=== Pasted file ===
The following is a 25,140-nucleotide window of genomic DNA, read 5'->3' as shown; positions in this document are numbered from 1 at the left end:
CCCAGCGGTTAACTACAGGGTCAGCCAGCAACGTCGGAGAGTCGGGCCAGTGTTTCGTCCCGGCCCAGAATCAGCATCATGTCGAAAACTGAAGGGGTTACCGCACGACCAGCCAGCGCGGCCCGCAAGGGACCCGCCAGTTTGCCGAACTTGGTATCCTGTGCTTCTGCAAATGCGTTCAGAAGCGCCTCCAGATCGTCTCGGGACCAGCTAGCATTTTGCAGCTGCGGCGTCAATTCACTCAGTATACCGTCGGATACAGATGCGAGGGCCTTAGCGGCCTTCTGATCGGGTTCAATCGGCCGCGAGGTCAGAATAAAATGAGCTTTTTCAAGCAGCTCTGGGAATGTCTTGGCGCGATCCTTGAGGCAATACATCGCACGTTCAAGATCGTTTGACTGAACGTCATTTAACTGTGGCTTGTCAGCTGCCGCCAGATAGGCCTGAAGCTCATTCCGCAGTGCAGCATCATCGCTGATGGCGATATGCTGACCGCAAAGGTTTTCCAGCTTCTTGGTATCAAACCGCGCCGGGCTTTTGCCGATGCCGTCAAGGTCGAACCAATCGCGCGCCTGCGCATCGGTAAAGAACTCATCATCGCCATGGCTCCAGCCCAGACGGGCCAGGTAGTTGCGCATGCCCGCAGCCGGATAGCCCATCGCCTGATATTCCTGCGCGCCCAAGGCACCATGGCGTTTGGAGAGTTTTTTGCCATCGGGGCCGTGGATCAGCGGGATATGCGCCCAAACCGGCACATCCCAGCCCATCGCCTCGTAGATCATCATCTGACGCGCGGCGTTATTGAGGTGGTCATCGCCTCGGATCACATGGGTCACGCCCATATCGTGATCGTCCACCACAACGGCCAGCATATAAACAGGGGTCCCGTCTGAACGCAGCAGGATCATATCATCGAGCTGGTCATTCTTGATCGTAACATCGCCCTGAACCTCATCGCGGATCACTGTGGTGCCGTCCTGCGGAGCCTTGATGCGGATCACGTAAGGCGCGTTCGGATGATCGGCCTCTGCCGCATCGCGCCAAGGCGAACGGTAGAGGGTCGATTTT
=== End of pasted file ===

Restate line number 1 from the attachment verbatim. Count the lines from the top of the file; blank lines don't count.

The following is a 25,140-nucleotide window of genomic DNA, read 5'->3' as shown; positions in this document are numbered from 1 at the left end: